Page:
• Under a paper money standard, bad economic times are more likely to be associated with inflation, not deflation like the 1930's. Under these circumstances, stock and bond prices tend to be more correlated. Thereby reducing the diversifying qualities of government bonds
  • Because of this it is unlikely that bonds will remain a good long-term diversifier, especially if inflation looms once again

  • Bonds are bad during inflation as they are fixed income investments whose cash flows are not adjusted for inflation.

    • It is also bad for the stock market. Stocks have proved to be poor hedges against inflation in the short run. But are great in the long run
  • Although fascinating to observe and understand a market's reaction, investing on the basis of data releases (CPI, unemployment, etc.) is a tricky game and best left to speculators. Most investors will do well to watch from the sidelines and stick to a long-term investment strategy.

  • Inflation and Deflation have characterized history as far back as economists have gathered data. But since 1955, there has never been a single year in which the US consumer price index declined

  • Why the shift, because instead of Gold having control, now the government does and they always provide liquidity to prevent prices from declining

  • The market used to react more to fed policy. But investors have become so geared to watching and anticipating Fed policy that the effect of its tightening or easing is already in the market.

  • Stocks have an inflation hedge or an ability to maintain its purchasing power during periods of inflation

  • Since stocks are claims on the earnings of real assets, assets whose value is intrinsically related to the price of the goods and services they produce, one should expect that their long-term returns will not be harmed by inflation

  • Stock are not good hedges against inflation in the short term, but no financial asset is. In the long run however, stocks are very good hedges against inflation, while bonds are not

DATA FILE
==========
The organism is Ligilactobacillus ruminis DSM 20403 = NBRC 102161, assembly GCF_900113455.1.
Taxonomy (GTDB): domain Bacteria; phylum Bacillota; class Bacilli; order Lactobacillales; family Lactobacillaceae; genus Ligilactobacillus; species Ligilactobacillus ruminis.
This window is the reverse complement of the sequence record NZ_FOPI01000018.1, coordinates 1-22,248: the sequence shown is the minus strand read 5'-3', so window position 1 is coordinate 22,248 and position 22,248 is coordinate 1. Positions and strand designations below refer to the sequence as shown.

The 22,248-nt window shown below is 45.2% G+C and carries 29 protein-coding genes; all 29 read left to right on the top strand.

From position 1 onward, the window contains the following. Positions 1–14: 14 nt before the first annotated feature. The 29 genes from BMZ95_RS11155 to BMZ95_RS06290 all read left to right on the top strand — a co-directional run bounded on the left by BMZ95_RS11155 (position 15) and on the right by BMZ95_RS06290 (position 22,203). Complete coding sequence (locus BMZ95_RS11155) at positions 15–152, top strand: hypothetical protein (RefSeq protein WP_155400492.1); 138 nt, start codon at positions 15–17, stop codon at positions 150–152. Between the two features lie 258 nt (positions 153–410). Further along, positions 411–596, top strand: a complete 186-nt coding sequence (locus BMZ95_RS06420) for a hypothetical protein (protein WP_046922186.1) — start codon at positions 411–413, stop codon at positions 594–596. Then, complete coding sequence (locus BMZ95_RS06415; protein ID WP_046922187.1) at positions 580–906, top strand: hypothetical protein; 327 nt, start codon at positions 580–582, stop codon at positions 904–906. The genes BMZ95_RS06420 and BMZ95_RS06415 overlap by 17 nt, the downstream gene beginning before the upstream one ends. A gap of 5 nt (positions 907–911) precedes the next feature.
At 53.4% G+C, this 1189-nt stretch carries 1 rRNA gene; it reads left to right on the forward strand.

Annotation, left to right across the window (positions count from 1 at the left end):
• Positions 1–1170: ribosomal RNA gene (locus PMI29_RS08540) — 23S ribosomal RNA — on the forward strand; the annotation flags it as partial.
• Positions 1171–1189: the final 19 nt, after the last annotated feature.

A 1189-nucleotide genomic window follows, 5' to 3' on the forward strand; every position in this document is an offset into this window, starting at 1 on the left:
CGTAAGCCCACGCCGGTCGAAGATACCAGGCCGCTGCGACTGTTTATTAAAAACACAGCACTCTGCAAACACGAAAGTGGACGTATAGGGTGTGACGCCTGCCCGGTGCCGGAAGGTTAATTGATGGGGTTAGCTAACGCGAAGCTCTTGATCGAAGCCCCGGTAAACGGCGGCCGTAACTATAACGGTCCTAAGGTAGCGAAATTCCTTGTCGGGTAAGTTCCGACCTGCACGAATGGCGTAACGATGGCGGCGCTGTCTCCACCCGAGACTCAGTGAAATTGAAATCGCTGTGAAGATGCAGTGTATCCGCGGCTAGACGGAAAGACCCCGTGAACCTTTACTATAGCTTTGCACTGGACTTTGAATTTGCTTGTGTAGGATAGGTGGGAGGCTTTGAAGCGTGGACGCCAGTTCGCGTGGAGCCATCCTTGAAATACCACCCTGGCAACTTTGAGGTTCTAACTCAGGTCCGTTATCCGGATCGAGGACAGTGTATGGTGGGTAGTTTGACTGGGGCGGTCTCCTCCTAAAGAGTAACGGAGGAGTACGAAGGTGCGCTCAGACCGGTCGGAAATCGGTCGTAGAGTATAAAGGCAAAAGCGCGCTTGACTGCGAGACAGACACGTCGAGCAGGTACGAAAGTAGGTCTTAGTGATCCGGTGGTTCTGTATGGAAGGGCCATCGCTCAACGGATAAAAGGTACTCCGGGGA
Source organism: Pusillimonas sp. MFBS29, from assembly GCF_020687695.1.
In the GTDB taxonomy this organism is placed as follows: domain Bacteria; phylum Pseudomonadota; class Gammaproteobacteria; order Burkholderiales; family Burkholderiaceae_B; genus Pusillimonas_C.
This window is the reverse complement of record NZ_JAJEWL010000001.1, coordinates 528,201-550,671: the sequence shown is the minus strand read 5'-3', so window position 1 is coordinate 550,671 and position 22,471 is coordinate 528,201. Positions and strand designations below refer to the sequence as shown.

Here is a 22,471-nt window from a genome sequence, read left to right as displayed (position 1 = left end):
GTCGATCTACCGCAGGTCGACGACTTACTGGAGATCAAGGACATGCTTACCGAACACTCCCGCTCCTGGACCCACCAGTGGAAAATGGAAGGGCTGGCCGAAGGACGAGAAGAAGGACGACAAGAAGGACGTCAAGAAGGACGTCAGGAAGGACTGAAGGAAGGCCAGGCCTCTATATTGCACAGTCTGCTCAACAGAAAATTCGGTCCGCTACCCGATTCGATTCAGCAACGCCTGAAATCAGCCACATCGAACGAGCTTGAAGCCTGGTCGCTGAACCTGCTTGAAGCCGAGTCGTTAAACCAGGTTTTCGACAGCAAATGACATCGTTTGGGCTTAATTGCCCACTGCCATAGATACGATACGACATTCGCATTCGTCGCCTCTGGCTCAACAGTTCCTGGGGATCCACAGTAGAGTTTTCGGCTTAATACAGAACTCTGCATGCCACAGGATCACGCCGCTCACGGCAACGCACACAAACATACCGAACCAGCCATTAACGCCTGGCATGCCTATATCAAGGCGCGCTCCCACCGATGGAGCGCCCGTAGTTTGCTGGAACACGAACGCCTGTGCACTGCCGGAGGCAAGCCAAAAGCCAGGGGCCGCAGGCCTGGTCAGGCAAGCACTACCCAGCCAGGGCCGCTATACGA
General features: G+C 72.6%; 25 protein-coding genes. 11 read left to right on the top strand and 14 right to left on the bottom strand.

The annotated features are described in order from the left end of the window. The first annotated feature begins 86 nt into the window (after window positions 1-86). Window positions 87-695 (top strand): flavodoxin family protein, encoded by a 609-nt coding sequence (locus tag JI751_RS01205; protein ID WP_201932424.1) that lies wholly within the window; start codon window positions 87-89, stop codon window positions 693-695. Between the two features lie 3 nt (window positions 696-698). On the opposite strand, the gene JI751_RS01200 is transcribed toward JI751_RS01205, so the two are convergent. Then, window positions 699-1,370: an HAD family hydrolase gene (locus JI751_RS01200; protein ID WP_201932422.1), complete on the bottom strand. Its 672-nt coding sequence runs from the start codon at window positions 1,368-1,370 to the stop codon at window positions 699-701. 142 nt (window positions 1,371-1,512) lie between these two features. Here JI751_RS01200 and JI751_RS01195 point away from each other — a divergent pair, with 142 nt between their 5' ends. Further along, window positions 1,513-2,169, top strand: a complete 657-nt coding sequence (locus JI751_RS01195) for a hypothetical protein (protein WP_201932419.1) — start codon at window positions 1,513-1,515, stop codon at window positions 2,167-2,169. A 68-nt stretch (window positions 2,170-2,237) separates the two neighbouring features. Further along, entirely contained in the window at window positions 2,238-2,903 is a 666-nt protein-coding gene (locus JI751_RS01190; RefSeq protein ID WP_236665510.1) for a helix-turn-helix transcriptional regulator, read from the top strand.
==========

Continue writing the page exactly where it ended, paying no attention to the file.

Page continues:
• Smith's Common Stocks and Long-Term Investments showed that stocks outperform bonds in times of falling and well as rising prices.

  • Fisher found that in theory, stocks will be an ideal inflation hedge

  • If inflation rears its head again, investors will do much better in stocks than bonds

Safe Havens

  • Gold
    • Hedge against the banking system.
    • No counter party risk.
    • Historically thought of as a hedge against inflation. But, is a very noisy hedge against inflation.
      • It is mostly tied to movements in real interest rates (When inflation goes up faster than nominal interest rates, real rates go down, pushing up gold prices).
    • Mildly explosive crash (market down 15%) payoff on average (30% in the 1970's and 7% since) but, it has had a very wide range of returns since the 1970's.
    • Gold is all about investors' expectations of value, it has no yield and has no intrinsic value.
      • It is for that reason impossible to fundamentally value. Its payoff profile is largely statistical as expected.
    • During the 1970's, golds payoff profile made it very cost effective as a safe haven, outside of that, gold has been much less cost effective.
      • Gold has required a tactical call regarding inflation or real interest rates in order to be a cost-effective safe haven.
      • This means we need certain things to go right for gold to be an effective safe haven in mitigating systemic risk (of a crash), much less cost-effective.
      • The amount of gold needed to fully hedge our portfolio is very high adding to its carry costs.


  • REIT's and Precious Metals stocks can have a place in a portfolio even if they have lower expected returns
    • They are inflation hedges and likely to do well in an inflationary environment in which other stocks and bonds would be adversely affected

Below are the full posts on books by Friedman and Dalio. Deals more with central bank policy positions and how they think and act.

Golden Constant Book Summary

Below is an example of an “all weather” type portfolio. This one is called the Permanent Portfolio. You also have Golden Butterfly and All Weather. All versions of the same idea.

And this is why I don't own CCF for inflation protection personally. I do own an energy ETF

My positions I have related to defending against inflation are

VGSLX – Vanguard REIT

VGRLX – Vanguard Foreign REIT

VDE – Vanguard Energy

GDX – VanEck Gold Miners

GDXJ – VanEck Junior Gold Miners (Includes Silver Miners)

Value Tilts (Both domestic and foreign)

Fixed rate mortgage

If anyone has a good commodity company ETF let me know. The only ones I found were GUNR and GNR. But I wasn't thrilled with them.


Leave a Reply

Your email address will not be published. Required fields are marked *